So there you have it. Checkbox over the next 12+ months, as seen through my eyes.

Friday, April 4, 2014

Checkbox Project Update

The Checkbox project is undergoing more changes. We had to solve the problem of bug management and feature tracking for releasing each of the many components that now make up the project. We have discussed a number of ideas, including using tags, milestones, series and lastly, to use multiple projects. Using multiple projects ended up the most direct and effective option.

We had to add a twist to that idea though, apart from the existing checkbox project, all of the new projects would have no source. Just bugs, blueprints and releases (series, milestones and tarballs). Why? Because we lead a double life and need to take that into account and splitting the project into multiple code repositories is a separate transition that we have decided not to do (at this time, though I think that's healthy for us).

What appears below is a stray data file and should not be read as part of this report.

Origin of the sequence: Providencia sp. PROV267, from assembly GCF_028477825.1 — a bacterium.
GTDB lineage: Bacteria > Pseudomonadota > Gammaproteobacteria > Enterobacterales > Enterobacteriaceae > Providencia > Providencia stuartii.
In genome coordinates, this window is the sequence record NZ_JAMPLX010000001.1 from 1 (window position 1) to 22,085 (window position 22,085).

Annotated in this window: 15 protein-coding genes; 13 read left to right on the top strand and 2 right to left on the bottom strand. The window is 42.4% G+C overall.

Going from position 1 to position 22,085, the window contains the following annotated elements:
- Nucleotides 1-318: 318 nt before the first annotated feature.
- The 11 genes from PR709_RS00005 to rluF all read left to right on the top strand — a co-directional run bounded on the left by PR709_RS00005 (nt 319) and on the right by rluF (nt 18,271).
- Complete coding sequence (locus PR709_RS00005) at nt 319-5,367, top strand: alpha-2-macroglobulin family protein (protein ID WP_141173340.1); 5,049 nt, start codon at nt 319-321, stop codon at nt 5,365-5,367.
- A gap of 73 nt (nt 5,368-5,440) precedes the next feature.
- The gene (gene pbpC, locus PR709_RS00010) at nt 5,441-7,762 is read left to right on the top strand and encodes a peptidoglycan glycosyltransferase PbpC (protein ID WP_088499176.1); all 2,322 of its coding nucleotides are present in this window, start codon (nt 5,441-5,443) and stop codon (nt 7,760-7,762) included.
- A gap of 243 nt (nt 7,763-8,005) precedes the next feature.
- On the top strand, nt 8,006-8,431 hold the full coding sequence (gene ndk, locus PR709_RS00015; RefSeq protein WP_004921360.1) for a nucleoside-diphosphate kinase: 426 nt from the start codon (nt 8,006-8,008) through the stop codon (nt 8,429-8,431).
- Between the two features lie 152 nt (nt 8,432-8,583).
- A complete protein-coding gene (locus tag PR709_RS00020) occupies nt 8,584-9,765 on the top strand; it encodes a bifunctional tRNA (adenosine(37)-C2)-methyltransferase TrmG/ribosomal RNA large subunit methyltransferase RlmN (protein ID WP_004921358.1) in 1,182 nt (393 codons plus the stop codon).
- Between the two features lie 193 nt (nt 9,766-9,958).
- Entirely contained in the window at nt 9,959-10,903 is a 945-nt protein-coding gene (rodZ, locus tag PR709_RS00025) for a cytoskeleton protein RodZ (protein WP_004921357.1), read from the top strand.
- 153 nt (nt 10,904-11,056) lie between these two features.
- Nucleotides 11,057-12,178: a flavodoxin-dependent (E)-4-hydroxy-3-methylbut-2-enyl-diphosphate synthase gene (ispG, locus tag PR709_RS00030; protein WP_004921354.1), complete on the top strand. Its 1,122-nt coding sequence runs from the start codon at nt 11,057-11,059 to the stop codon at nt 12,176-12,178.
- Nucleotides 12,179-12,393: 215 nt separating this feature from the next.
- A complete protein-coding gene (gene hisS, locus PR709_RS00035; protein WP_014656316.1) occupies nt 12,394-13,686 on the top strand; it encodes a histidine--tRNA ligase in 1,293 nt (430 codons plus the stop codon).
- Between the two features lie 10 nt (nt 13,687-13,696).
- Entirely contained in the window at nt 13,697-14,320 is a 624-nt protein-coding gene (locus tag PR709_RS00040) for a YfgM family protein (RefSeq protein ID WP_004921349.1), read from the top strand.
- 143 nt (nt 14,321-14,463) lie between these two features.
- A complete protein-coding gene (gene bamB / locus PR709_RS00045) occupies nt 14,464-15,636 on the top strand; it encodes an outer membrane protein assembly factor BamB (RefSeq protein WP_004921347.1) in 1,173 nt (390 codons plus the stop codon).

So the double-life aspect. As mentioned in one of my earlier posts, Chcekbox has two kinds of releases. The one life is about our upstream role. We release tarballs, package them for Debian, get them sponsored, synchronize them to Ubuntu into the hands of everyone using the platform. The other life is organized around our PPAs, internal customers and project schedules. There Ubuntu deadlines don't matter but it also means that important bugs have two releases they are a part of. They are a part of one (or more) of the upstream components. This is important so that we can properly document what goes into each release. They are also a part of a timestamped delivery for our internal customers. They also care about tracking fixes to the issues blocking their work.